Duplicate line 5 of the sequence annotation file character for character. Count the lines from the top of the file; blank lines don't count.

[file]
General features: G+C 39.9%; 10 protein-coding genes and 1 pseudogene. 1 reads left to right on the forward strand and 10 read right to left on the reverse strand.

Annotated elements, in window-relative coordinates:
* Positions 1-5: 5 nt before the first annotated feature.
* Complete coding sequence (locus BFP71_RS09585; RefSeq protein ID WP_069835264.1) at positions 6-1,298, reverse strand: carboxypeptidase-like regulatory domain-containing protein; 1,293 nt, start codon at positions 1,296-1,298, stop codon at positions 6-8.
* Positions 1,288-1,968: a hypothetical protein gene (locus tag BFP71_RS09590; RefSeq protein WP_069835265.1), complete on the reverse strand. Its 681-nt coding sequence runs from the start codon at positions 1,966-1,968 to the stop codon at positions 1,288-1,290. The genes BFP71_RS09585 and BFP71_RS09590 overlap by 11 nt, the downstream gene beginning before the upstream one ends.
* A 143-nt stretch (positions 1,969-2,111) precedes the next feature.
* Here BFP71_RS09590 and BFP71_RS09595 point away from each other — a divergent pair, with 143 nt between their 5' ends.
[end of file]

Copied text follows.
* Positions 1,288-1,968: a hypothetical protein gene (locus tag BFP71_RS09590; RefSeq protein WP_069835265.1), complete on the reverse strand. Its 681-nt coding sequence runs from the start codon at positions 1,966-1,968 to the stop codon at positions 1,288-1,290. The genes BFP71_RS09585 and BFP71_RS09590 overlap by 11 nt, the downstream gene beginning before the upstream one ends.